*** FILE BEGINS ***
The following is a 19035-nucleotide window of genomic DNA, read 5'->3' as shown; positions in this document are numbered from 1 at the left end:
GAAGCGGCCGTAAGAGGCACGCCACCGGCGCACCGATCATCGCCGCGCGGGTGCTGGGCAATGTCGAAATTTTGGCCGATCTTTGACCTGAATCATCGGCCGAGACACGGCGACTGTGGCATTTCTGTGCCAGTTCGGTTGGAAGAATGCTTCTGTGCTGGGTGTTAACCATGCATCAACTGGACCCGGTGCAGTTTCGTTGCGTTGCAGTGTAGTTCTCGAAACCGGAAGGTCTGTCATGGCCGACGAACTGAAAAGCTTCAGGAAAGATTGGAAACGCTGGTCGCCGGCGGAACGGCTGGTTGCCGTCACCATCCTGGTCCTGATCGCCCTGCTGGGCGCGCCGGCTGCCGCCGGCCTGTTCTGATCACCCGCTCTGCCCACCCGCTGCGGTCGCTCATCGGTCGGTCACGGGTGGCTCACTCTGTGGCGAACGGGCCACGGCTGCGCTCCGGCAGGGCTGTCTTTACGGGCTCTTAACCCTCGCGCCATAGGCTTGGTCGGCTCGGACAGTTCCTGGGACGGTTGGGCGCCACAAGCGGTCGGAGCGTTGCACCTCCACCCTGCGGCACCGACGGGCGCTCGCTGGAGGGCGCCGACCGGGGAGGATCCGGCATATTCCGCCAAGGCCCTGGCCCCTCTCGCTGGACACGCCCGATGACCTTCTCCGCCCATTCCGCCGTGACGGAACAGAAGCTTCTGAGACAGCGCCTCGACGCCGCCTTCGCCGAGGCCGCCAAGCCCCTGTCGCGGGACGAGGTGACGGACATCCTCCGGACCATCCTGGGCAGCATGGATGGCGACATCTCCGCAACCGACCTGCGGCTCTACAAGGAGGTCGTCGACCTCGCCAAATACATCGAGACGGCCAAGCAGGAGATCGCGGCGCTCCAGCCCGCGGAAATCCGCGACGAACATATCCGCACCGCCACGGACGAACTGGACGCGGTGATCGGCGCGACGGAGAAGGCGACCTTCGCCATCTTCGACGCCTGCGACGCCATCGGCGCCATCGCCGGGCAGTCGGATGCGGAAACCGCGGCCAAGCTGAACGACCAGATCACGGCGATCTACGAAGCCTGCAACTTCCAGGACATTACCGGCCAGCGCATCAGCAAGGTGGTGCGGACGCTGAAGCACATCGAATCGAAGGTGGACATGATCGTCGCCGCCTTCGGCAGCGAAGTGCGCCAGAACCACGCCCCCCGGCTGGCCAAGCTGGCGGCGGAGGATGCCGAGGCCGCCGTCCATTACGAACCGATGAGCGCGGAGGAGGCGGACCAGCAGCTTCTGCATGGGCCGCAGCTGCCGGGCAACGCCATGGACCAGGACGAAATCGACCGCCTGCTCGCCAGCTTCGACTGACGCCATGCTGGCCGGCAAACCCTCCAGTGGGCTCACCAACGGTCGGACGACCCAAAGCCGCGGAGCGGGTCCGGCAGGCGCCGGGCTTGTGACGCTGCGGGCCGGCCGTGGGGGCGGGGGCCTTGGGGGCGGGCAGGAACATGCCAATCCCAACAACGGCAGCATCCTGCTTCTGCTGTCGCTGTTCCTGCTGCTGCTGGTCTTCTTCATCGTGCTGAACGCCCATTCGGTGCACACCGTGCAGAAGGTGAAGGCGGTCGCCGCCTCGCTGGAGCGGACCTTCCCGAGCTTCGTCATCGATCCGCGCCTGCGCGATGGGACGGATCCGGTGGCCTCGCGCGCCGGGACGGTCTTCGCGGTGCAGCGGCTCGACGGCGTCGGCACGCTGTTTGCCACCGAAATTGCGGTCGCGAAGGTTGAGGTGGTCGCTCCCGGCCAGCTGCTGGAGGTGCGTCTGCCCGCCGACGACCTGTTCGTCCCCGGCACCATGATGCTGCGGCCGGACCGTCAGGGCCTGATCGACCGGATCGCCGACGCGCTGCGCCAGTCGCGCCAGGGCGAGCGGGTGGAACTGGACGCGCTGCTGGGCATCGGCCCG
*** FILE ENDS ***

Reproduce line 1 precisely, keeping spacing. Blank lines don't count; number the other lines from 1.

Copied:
The following is a 19035-nucleotide window of genomic DNA, read 5'->3' as shown; positions in this document are numbered from 1 at the left end: